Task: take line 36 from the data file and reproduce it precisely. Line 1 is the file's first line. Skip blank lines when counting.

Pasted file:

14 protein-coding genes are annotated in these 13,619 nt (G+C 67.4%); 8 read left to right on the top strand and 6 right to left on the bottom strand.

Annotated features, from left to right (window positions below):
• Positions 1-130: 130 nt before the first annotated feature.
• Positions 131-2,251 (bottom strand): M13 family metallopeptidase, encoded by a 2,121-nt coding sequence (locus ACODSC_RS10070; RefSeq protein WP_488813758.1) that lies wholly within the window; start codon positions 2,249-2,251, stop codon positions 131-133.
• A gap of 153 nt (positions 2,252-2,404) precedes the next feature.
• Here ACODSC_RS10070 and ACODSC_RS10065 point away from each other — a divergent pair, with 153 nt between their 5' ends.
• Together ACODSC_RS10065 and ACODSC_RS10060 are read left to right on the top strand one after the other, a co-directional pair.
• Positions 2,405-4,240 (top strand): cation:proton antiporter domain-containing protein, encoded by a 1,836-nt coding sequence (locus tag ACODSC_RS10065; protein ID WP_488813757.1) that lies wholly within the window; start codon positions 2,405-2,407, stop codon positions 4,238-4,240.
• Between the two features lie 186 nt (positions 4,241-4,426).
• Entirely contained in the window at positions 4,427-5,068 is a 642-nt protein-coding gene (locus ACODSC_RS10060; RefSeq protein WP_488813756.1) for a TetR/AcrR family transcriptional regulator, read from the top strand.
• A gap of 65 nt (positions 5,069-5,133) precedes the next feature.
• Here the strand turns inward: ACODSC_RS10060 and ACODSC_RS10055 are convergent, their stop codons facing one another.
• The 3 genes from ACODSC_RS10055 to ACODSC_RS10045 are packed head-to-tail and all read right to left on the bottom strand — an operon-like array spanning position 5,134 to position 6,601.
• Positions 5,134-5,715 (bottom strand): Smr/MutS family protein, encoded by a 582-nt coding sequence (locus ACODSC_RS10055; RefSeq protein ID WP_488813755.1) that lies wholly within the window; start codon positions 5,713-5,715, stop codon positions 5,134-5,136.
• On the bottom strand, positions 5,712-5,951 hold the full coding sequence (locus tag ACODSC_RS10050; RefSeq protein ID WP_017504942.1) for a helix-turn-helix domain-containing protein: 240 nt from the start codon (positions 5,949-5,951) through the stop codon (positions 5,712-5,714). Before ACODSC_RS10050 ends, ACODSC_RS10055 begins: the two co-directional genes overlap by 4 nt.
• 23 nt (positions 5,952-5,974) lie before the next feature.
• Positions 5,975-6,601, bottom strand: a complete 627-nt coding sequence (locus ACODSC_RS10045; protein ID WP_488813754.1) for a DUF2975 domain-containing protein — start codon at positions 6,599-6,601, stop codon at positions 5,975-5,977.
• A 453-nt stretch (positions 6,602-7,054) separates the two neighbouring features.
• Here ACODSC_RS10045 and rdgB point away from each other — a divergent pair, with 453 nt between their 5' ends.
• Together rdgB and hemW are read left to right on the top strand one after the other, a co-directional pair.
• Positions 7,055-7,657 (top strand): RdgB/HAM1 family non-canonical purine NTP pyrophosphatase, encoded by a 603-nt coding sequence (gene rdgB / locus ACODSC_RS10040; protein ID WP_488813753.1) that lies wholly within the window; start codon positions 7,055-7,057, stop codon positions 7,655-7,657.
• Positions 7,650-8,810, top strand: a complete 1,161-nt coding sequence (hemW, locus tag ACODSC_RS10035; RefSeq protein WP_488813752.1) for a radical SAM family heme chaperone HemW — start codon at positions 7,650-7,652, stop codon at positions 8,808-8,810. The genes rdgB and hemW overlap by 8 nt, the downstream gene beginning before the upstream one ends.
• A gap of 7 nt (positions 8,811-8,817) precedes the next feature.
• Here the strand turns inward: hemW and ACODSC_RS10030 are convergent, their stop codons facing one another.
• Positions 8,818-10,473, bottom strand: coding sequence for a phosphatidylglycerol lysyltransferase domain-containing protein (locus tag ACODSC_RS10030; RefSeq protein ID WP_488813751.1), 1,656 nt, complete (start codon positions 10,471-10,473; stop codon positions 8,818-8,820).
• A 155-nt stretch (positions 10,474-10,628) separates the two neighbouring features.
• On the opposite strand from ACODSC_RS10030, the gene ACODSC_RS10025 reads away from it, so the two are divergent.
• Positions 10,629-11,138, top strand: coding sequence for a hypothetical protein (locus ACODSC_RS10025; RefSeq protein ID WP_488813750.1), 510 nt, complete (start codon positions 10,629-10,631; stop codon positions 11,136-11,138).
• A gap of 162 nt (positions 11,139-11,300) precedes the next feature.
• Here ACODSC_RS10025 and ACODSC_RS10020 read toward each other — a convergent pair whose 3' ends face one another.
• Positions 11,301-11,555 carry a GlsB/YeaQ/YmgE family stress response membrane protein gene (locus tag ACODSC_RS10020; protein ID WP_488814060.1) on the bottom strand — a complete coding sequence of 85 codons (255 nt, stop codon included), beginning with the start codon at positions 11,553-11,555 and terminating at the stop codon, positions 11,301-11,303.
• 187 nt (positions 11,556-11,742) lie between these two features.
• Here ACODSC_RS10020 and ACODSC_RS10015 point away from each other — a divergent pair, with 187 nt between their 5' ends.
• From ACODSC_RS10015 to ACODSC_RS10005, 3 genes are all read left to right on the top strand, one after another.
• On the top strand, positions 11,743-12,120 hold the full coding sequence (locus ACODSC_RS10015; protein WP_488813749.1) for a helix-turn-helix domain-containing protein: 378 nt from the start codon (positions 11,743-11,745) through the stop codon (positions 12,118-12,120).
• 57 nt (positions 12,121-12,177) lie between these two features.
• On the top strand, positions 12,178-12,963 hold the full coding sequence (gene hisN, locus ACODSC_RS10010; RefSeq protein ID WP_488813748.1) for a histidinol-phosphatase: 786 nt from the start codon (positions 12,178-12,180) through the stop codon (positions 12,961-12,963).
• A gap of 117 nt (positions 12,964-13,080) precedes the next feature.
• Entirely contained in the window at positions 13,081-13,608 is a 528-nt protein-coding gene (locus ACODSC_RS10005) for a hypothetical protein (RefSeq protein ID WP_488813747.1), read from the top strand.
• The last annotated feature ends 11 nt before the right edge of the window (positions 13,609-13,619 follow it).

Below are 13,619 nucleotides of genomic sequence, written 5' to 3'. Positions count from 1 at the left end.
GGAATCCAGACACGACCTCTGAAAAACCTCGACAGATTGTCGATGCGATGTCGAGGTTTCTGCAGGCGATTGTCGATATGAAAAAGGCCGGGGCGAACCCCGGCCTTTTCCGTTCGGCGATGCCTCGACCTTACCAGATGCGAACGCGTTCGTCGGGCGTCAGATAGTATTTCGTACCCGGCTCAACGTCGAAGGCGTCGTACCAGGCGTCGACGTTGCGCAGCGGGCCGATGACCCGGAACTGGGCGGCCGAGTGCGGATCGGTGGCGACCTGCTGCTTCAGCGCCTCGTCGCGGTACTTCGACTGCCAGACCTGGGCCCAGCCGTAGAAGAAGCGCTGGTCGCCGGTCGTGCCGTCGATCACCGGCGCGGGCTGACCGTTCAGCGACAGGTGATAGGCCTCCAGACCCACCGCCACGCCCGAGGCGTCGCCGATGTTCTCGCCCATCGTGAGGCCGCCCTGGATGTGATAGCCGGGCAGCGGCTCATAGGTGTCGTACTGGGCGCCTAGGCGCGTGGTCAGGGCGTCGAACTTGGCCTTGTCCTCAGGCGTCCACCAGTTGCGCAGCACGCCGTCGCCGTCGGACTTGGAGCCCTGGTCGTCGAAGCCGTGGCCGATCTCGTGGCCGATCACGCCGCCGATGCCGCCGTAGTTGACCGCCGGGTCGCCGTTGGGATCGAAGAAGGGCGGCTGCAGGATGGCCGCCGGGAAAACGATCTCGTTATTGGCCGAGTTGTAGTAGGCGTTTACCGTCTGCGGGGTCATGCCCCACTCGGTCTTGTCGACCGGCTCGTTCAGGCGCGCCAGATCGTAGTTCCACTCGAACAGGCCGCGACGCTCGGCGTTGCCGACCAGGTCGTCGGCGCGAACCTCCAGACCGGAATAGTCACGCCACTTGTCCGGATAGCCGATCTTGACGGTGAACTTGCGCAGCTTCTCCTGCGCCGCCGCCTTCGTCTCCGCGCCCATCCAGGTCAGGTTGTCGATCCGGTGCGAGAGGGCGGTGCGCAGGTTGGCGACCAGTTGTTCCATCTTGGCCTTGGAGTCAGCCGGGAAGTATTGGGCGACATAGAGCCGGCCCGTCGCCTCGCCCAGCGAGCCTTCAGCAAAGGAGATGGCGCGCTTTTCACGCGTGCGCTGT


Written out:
• 57 nt (positions 12,121-12,177) lie between these two features.